Promote exports. Providing more energy choices to both producers and consumers will generate jobs and grow the economy. Expediting the permitting process for liquefied natural gas exports is a commonsense reform that would improve national security by increasing global energy supplies and reducing the ability of any one nation to use its control of energy resources to threaten U.S. interests.

Embracing energy dominance should  include imports, whether  imported oil, ethanol, or solar panels. Cheaper imports would make American businesses more competitive and successful.

Ensure energy security. Many policies that harm consumers have been implemented in the name of improving energy security. Government planning, quotas, subsidies, tariffs, and other market-distorting policies have promoted favoritism, not energy dominance.

Competition and diversification can improve energy security, and the Trump administration should reduce impediments that thwart the private sector’s ability to properly protect the electricity grid and energy infrastructure.

Attain universal energy access. Energy touches every aspect of our lives, from providing a daily sense of comfort to powering the global economy. So having an energy platform that provides choices at competitive prices would only enhance the well-being of families and businesses across the country.

Given America’s energy wealth, the U.S. should be a major supplier to meeting energy needs in the developing world, where more than 1.2 billion people (17 percent of the global population) don’t have access to reliable electricity.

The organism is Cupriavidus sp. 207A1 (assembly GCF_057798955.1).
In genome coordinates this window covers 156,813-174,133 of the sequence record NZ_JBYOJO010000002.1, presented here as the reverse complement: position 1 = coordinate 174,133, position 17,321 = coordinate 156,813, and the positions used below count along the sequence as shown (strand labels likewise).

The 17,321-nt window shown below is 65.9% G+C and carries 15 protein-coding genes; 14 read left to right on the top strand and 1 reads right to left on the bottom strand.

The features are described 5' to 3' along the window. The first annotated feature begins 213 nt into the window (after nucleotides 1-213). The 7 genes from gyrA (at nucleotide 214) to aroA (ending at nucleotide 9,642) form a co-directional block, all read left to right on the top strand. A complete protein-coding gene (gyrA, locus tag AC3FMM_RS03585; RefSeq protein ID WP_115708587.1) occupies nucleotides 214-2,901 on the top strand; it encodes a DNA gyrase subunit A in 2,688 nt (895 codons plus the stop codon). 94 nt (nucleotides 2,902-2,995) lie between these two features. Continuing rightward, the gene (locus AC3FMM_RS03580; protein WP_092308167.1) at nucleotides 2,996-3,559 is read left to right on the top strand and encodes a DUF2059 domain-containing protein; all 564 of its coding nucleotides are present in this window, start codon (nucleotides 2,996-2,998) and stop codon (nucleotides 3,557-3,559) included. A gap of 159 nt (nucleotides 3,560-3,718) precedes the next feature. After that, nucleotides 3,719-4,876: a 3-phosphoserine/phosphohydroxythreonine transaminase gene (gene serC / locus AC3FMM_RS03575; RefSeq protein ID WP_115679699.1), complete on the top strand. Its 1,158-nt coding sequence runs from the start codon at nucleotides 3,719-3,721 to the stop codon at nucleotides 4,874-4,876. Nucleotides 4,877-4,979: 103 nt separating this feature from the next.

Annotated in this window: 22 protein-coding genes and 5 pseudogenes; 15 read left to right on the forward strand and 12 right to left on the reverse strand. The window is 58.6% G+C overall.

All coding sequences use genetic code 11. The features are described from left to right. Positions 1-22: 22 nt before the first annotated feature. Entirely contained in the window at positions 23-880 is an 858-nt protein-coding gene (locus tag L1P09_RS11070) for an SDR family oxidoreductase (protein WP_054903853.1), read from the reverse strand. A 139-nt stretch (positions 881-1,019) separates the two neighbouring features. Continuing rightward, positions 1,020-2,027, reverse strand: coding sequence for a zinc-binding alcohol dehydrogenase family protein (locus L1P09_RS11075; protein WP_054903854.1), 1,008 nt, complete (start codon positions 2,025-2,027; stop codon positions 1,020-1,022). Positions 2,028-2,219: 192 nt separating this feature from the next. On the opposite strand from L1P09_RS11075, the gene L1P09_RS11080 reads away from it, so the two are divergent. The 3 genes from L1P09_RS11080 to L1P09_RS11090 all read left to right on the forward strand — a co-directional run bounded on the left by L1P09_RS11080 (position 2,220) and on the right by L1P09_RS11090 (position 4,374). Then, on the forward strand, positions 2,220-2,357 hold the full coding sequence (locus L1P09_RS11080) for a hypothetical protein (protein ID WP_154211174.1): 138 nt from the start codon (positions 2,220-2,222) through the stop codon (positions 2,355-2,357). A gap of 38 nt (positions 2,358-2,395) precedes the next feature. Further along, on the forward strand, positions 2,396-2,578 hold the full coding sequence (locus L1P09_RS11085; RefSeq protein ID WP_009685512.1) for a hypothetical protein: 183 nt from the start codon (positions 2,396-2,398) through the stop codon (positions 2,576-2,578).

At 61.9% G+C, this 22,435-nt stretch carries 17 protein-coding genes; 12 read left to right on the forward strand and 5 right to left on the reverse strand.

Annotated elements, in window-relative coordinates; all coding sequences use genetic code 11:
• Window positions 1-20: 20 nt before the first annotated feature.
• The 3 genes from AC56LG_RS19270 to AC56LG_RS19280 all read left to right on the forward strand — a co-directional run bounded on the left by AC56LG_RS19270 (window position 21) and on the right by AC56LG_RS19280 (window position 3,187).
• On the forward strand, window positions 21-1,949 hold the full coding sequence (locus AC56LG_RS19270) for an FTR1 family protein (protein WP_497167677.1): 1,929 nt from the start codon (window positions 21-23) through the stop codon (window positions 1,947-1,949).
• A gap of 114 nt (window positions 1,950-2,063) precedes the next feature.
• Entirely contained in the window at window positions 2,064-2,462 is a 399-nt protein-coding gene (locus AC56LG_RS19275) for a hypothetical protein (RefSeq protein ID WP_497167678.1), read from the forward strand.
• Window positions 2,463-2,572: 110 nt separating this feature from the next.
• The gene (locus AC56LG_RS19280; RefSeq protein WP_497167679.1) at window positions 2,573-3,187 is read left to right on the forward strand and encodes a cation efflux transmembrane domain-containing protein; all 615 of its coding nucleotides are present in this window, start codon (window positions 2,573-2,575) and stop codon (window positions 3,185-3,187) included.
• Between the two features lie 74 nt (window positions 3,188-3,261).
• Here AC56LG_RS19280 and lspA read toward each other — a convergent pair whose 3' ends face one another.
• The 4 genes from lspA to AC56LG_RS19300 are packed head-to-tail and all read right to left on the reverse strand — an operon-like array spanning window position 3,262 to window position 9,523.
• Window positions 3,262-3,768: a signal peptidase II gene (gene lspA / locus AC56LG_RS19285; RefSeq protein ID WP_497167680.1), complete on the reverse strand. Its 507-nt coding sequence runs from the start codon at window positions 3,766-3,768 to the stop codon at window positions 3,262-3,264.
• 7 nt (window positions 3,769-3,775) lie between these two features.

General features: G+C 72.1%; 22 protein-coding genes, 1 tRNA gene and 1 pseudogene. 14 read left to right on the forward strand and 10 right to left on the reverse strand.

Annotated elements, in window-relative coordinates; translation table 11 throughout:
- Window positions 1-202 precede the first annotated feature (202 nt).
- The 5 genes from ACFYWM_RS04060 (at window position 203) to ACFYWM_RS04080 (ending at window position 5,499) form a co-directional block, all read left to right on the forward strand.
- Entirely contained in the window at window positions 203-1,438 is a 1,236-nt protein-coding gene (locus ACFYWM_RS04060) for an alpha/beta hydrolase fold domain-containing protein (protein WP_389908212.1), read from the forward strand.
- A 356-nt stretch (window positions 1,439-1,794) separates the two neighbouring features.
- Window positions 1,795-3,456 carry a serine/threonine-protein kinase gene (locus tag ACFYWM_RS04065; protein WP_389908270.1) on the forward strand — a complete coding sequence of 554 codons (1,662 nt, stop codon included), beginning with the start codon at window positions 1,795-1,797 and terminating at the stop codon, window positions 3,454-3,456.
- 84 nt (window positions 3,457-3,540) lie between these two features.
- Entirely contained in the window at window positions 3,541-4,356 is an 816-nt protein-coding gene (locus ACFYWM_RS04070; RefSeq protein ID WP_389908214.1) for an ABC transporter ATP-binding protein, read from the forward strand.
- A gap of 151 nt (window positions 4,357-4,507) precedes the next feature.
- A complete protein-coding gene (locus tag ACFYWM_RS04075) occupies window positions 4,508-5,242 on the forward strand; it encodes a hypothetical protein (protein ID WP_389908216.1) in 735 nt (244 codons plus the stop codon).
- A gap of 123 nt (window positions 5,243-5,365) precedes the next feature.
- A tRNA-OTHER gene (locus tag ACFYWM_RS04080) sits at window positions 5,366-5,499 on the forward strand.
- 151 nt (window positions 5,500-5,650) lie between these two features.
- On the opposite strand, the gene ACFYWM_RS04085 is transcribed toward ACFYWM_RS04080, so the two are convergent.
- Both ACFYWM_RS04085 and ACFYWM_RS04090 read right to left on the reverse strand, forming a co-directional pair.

Further America’s technological edge. As demonstrated with smart drilling technologies, innovation unlocks new resources, supplies affordable power, and generates new employment opportunities. Government favoritism, however, is one major source of pumping the brakes on technological innovation.

When the government picks winners through the tax codes or bails out uneconomical power plants, companies focus more on obtaining the next handout and less on reducing costs to be competitive in a market without subsidies.

A variety of energy sources and technologies provide Americans with dependable electricity and transportation fuels. Whether it is conventional fuels, nuclear power, renewable technologies, batteries, or a concept still developing in a lab, America’s entrepreneurial spirit will drive innovation forward without the help of Washington.

As my Heritage Foundation colleague Nile Gardiner writes, Trump’s national security strategy reasserts American leadership.

Thanks to the free market, the U.S. is already a global energy leader. These policy reforms will ensure that America stays there.

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Tax Reform Bill Would Give Back Alaskans Control of Their Energy Future

In a compromise tax reform package, Senate and House negotiators have agreed to include language to open Alaska’s coastal plain for energy exploration and production.

If passed, the bill would finally give Alaskans more control over their energy future by opening the Arctic National Wildlife Refuge (ANWR).

The entire Arctic refuge comprises roughly 19 million acres on Alaska’s North Slope region. Through the 1980 Alaska National Interest Lands Conservation Act, Congress and President Jimmy Carter set aside 1.5 million acres on the North Slope (known as Section 1002), recognizing the possibilities for oil and natural-gas development.

The energy potential of Section 1002 is enormous, while the industry’s footprint would be minimal.

The U.S. Geological Survey estimates that between 4.3 billion and 11.8 billion barrels of technically recoverable oil lies underneath Section 1002. Importantly, the Geological Survey also notes, “nearly 80 percent of the oil is thought to occur in the western part of the [Arctic National Wildlife Refuge] 1002 area, which is closest to existing infrastructure.”